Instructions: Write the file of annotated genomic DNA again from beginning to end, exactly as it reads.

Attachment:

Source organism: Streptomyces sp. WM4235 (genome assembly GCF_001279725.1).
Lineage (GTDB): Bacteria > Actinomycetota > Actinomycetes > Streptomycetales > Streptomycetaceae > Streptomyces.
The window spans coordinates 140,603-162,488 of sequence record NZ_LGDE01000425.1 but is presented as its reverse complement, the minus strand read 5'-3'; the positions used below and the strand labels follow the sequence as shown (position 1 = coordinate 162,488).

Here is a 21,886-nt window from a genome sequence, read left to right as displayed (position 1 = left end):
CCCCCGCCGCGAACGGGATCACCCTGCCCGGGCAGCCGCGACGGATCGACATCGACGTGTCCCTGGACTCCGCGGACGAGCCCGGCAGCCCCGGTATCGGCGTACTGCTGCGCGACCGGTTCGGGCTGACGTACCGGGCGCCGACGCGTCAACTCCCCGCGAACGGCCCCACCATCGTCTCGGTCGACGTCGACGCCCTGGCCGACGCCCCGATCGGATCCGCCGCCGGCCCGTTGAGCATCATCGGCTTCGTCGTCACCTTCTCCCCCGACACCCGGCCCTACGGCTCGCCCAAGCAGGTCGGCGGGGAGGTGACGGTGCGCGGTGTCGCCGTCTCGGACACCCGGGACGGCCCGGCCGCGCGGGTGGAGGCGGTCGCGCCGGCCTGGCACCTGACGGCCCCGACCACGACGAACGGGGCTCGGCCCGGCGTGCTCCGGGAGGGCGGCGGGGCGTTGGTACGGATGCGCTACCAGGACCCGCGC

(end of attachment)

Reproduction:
Source organism: Streptomyces sp. WM4235 (genome assembly GCF_001279725.1).
Lineage (GTDB): Bacteria > Actinomycetota > Actinomycetes > Streptomycetales > Streptomycetaceae > Streptomyces.
The window spans coordinates 140,603-162,488 of sequence record NZ_LGDE01000425.1 but is presented as its reverse complement, the minus strand read 5'-3'; the positions used below and the strand labels follow the sequence as shown (position 1 = coordinate 162,488).

Here is a 21,886-nt window from a genome sequence, read left to right as displayed (position 1 = left end):
CCCCCGCCGCGAACGGGATCACCCTGCCCGGGCAGCCGCGACGGATCGACATCGACGTGTCCCTGGACTCCGCGGACGAGCCCGGCAGCCCCGGTATCGGCGTACTGCTGCGCGACCGGTTCGGGCTGACGTACCGGGCGCCGACGCGTCAACTCCCCGCGAACGGCCCCACCATCGTCTCGGTCGACGTCGACGCCCTGGCCGACGCCCCGATCGGATCCGCCGCCGGCCCGTTGAGCATCATCGGCTTCGTCGTCACCTTCTCCCCCGACACCCGGCCCTACGGCTCGCCCAAGCAGGTCGGCGGGGAGGTGACGGTGCGCGGTGTCGCCGTCTCGGACACCCGGGACGGCCCGGCCGCGCGGGTGGAGGCGGTCGCGCCGGCCTGGCACCTGACGGCCCCGACCACGACGAACGGGGCTCGGCCCGGCGTGCTCCGGGAGGGCGGCGGGGCGTTGGTACGGATGCGCTACCAGGACCCGCGC